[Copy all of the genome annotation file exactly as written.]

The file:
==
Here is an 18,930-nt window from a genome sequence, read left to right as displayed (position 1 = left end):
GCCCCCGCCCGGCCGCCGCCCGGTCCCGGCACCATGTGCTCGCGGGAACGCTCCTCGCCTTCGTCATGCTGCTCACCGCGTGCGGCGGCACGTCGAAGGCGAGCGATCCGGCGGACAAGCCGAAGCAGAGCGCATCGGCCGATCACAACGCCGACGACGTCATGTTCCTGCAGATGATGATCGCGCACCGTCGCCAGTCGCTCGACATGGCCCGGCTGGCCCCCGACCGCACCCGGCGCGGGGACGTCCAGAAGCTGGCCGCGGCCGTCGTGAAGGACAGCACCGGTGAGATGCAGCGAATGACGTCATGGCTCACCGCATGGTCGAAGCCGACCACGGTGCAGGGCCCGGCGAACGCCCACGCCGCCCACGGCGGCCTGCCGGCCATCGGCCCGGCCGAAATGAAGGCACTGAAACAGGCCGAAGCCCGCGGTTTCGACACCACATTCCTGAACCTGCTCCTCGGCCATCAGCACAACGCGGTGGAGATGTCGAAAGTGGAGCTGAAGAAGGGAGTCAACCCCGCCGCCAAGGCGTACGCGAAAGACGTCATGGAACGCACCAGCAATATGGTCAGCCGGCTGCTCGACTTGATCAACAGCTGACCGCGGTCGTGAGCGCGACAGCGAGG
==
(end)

Here is an 18,930-nt window from a genome sequence, read left to right as displayed (position 1 = left end):
GCCCCCGCCCGGCCGCCGCCCGGTCCCGGCACCATGTGCTCGCGGGAACGCTCCTCGCCTTCGTCATGCTGCTCACCGCGTGCGGCGGCACGTCGAAGGCGAGCGATCCGGCGGACAAGCCGAAGCAGAGCGCATCGGCCGATCACAACGCCGACGACGTCATGTTCCTGCAGATGATGATCGCGCACCGTCGCCAGTCGCTCGACATGGCCCGGCTGGCCCCCGACCGCACCCGGCGCGGGGACGTCCAGAAGCTGGCCGCGGCCGTCGTGAAGGACAGCACCGGTGAGATGCAGCGAATGACGTCATGGCTCACCGCATGGTCGAAGCCGACCACGGTGCAGGGCCCGGCGAACGCCCACGCCGCCCACGGCGGCCTGCCGGCCATCGGCCCGGCCGAAATGAAGGCACTGAAACAGGCCGAAGCCCGCGGTTTCGACACCACATTCCTGAACCTGCTCCTCGGCCATCAGCACAACGCGGTGGAGATGTCGAAAGTGGAGCTGAAGAAGGGAGTCAACCCCGCCGCCAAGGCGTACGCGAAAGACGTCATGGAACGCACCAGCAATATGGTCAGCCGGCTGCTCGACTTGATCAACAGCTGACCGCGGTCGTGAGCGCGACAGCGAGG